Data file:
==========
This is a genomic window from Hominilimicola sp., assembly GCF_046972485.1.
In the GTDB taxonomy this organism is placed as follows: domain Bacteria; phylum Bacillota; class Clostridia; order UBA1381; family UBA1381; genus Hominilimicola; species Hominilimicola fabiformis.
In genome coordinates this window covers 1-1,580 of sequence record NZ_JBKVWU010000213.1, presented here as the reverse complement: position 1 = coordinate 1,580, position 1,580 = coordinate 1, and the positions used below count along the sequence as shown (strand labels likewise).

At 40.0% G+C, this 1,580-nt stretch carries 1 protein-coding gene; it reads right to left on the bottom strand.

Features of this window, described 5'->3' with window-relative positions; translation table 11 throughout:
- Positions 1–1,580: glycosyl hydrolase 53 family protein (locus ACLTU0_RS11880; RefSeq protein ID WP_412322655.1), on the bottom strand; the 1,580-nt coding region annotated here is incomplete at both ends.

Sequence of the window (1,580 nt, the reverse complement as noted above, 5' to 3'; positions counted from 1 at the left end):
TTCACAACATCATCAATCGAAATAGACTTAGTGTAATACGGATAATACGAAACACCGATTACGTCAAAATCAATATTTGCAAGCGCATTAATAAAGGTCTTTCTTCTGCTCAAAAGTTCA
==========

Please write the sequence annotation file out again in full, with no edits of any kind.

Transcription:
This is a genomic window from Hominilimicola sp., assembly GCF_046972485.1.
In the GTDB taxonomy this organism is placed as follows: domain Bacteria; phylum Bacillota; class Clostridia; order UBA1381; family UBA1381; genus Hominilimicola; species Hominilimicola fabiformis.
In genome coordinates this window covers 1-1,580 of sequence record NZ_JBKVWU010000213.1, presented here as the reverse complement: position 1 = coordinate 1,580, position 1,580 = coordinate 1, and the positions used below count along the sequence as shown (strand labels likewise).

At 40.0% G+C, this 1,580-nt stretch carries 1 protein-coding gene; it reads right to left on the bottom strand.

Features of this window, described 5'->3' with window-relative positions; translation table 11 throughout:
- Positions 1–1,580: glycosyl hydrolase 53 family protein (locus ACLTU0_RS11880; RefSeq protein ID WP_412322655.1), on the bottom strand; the 1,580-nt coding region annotated here is incomplete at both ends.

Sequence of the window (1,580 nt, the reverse complement as noted above, 5' to 3'; positions counted from 1 at the left end):
TTCACAACATCATCAATCGAAATAGACTTAGTGTAATACGGATAATACGAAACACCGATTACGTCAAAATCAATATTTGCAAGCGCATTAATAAAGGTCTTTCTTCTGCTCAAAAGTTCA